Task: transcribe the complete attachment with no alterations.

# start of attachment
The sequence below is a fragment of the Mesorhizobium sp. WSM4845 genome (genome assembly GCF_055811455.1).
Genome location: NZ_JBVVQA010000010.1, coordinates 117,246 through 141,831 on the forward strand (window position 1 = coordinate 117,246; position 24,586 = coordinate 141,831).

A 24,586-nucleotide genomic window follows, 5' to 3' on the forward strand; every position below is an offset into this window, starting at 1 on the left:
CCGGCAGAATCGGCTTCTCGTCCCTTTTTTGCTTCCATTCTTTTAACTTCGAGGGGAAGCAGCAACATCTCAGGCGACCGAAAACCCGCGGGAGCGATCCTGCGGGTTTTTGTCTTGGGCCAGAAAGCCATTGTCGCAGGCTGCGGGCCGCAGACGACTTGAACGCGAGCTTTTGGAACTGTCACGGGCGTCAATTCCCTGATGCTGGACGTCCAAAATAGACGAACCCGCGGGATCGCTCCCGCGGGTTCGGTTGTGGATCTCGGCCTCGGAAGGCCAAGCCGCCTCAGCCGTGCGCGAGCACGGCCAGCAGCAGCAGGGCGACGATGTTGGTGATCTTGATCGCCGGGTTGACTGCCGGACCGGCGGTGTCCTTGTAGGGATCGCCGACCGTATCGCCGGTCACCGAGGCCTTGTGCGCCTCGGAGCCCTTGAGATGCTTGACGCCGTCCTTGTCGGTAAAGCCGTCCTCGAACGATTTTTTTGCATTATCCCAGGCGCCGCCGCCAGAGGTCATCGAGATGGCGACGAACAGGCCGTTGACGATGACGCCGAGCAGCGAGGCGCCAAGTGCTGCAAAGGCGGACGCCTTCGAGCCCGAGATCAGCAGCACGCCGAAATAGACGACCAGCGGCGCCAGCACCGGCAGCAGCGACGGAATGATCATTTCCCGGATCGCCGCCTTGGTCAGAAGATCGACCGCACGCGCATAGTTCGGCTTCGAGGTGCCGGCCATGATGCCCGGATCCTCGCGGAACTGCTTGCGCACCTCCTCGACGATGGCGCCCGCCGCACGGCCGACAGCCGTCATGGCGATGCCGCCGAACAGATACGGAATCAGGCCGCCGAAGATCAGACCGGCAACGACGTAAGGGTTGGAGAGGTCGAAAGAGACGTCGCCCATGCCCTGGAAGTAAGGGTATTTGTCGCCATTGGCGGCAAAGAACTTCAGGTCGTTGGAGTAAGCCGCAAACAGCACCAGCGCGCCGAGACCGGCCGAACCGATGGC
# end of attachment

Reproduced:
The sequence below is a fragment of the Mesorhizobium sp. WSM4845 genome (genome assembly GCF_055811455.1).
Genome location: NZ_JBVVQA010000010.1, coordinates 117,246 through 141,831 on the forward strand (window position 1 = coordinate 117,246; position 24,586 = coordinate 141,831).

A 24,586-nucleotide genomic window follows, 5' to 3' on the forward strand; every position below is an offset into this window, starting at 1 on the left:
CCGGCAGAATCGGCTTCTCGTCCCTTTTTTGCTTCCATTCTTTTAACTTCGAGGGGAAGCAGCAACATCTCAGGCGACCGAAAACCCGCGGGAGCGATCCTGCGGGTTTTTGTCTTGGGCCAGAAAGCCATTGTCGCAGGCTGCGGGCCGCAGACGACTTGAACGCGAGCTTTTGGAACTGTCACGGGCGTCAATTCCCTGATGCTGGACGTCCAAAATAGACGAACCCGCGGGATCGCTCCCGCGGGTTCGGTTGTGGATCTCGGCCTCGGAAGGCCAAGCCGCCTCAGCCGTGCGCGAGCACGGCCAGCAGCAGCAGGGCGACGATGTTGGTGATCTTGATCGCCGGGTTGACTGCCGGACCGGCGGTGTCCTTGTAGGGATCGCCGACCGTATCGCCGGTCACCGAGGCCTTGTGCGCCTCGGAGCCCTTGAGATGCTTGACGCCGTCCTTGTCGGTAAAGCCGTCCTCGAACGATTTTTTTGCATTATCCCAGGCGCCGCCGCCAGAGGTCATCGAGATGGCGACGAACAGGCCGTTGACGATGACGCCGAGCAGCGAGGCGCCAAGTGCTGCAAAGGCGGACGCCTTCGAGCCCGAGATCAGCAGCACGCCGAAATAGACGACCAGCGGCGCCAGCACCGGCAGCAGCGACGGAATGATCATTTCCCGGATCGCCGCCTTGGTCAGAAGATCGACCGCACGCGCATAGTTCGGCTTCGAGGTGCCGGCCATGATGCCCGGATCCTCGCGGAACTGCTTGCGCACCTCCTCGACGATGGCGCCCGCCGCACGGCCGACAGCCGTCATGGCGATGCCGCCGAACAGATACGGAATCAGGCCGCCGAAGATCAGACCGGCAACGACGTAAGGGTTGGAGAGGTCGAAAGAGACGTCGCCCATGCCCTGGAAGTAAGGGTATTTGTCGCCATTGGCGGCAAAGAACTTCAGGTCGTTGGAGTAAGCCGCAAACAGCACCAGCGCGCCGAGACCGGCCGAACCGATGGC